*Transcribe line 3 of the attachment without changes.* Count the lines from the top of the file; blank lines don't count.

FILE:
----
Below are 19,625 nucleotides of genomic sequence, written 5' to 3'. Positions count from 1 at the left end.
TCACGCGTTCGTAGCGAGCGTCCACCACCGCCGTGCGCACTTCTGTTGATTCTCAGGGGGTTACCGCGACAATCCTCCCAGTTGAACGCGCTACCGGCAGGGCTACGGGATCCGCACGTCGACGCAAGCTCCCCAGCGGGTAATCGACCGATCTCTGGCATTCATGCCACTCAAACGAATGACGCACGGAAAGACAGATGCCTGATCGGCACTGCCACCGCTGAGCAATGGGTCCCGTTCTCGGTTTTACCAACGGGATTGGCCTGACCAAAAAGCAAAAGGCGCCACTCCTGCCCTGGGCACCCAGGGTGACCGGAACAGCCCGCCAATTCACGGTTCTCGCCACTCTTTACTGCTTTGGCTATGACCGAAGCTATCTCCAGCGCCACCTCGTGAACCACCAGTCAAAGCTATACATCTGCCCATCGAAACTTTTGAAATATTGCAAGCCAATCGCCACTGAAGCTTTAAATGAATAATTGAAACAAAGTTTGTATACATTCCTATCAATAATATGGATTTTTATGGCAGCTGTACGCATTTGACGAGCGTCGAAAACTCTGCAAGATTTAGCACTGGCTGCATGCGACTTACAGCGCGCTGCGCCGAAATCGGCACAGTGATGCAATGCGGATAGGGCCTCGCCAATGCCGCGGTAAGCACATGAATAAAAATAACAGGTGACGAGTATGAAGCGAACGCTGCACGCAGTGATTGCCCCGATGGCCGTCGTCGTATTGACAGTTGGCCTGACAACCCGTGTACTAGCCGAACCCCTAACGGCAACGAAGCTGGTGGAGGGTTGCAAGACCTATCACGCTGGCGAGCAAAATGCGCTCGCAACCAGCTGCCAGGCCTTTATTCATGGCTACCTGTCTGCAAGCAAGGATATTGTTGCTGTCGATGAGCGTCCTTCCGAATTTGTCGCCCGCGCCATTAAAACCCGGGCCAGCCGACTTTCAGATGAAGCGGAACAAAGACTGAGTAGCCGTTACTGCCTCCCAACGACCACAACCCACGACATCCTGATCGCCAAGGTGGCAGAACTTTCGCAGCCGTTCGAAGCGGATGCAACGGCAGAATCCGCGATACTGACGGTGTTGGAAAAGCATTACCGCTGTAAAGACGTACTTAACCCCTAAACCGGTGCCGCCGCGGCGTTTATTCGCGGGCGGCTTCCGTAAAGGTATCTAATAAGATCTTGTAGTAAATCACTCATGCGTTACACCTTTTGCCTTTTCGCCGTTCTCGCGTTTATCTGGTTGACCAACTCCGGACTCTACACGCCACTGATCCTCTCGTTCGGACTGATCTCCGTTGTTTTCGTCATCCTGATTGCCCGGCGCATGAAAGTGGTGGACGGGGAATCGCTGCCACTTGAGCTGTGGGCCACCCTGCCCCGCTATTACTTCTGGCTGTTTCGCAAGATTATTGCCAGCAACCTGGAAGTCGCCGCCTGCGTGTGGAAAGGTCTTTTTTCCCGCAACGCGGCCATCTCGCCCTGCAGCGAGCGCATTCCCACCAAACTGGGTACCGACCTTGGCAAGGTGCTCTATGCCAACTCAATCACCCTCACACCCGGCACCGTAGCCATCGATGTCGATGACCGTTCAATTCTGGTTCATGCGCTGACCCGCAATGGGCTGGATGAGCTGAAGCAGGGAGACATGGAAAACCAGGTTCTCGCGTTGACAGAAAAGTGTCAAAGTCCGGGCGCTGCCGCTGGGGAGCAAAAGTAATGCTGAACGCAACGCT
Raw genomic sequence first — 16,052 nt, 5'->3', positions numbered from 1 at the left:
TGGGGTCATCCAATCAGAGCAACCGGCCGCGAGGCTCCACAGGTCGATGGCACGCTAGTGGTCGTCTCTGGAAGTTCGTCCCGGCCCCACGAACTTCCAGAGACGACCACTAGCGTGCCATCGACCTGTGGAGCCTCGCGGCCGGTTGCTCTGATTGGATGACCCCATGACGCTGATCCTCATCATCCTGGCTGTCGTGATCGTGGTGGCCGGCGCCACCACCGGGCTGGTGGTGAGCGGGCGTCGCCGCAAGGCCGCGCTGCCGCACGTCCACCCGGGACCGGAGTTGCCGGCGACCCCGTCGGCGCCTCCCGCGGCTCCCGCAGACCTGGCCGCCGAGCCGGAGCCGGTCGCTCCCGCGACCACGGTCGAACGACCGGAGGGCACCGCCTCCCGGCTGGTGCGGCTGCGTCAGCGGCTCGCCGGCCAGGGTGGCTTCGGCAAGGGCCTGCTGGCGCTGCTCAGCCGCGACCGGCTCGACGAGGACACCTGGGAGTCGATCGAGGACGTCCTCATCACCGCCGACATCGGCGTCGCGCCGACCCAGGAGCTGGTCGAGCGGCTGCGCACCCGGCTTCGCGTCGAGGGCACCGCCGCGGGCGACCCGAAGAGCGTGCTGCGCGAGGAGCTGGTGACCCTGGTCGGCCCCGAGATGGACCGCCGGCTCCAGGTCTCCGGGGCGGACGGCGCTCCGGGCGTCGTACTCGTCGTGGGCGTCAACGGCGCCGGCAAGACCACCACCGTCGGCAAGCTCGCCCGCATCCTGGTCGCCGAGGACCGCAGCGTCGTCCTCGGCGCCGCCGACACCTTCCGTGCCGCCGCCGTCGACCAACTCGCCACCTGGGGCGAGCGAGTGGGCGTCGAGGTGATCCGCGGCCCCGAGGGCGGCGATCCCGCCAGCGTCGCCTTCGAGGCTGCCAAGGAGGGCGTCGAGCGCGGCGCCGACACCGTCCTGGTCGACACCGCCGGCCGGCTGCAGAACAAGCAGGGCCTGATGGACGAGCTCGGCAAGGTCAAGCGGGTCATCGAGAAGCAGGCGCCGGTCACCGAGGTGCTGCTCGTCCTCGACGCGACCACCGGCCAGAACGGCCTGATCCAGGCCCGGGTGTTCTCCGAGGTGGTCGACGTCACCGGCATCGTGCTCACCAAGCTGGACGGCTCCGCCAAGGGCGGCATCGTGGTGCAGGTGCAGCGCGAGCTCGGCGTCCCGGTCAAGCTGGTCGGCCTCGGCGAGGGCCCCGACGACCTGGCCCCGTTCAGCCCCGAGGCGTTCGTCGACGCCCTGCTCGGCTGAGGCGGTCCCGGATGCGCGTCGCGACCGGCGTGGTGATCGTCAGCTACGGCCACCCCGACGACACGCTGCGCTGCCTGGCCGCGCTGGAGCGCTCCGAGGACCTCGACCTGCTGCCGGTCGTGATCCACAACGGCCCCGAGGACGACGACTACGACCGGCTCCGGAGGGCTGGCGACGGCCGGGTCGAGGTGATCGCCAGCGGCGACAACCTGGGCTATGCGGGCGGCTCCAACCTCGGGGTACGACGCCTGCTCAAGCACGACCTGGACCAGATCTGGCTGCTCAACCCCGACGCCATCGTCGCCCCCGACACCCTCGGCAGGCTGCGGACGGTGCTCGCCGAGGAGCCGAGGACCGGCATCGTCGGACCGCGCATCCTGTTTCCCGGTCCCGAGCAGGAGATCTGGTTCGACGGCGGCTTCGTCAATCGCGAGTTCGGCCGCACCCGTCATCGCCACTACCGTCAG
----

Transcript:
Raw genomic sequence first — 16,052 nt, 5'->3', positions numbered from 1 at the left: